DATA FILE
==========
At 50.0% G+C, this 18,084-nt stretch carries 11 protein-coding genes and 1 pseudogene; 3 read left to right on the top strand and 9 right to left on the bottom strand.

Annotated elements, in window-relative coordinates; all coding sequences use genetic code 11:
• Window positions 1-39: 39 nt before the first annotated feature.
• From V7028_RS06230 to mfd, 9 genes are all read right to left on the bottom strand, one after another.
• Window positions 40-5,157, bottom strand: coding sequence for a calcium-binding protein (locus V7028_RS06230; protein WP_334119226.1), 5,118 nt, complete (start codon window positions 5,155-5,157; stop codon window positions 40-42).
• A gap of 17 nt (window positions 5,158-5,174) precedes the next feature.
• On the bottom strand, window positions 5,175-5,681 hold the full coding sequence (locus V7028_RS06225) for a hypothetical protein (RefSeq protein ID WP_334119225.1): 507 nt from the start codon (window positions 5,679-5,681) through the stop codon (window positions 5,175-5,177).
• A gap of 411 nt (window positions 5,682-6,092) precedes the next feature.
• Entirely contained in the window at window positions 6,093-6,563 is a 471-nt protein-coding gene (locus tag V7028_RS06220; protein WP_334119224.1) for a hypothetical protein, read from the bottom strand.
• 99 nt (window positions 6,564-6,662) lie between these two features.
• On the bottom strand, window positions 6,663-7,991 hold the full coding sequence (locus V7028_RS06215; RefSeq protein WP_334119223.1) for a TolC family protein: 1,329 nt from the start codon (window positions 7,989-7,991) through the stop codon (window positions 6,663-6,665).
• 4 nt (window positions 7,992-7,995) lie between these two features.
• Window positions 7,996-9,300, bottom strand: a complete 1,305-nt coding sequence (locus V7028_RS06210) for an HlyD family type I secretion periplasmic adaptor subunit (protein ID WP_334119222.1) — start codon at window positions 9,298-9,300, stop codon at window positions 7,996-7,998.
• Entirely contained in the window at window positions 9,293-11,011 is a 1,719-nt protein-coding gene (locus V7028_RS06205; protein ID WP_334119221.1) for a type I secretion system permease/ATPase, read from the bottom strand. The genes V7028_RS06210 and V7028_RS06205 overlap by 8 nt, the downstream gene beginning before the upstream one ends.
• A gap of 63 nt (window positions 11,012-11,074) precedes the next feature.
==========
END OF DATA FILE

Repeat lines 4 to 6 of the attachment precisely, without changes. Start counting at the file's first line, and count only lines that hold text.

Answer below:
• From V7028_RS06230 to mfd, 9 genes are all read right to left on the bottom strand, one after another.
• Window positions 40-5,157, bottom strand: coding sequence for a calcium-binding protein (locus V7028_RS06230; protein WP_334119226.1), 5,118 nt, complete (start codon window positions 5,155-5,157; stop codon window positions 40-42).
• A gap of 17 nt (window positions 5,158-5,174) precedes the next feature.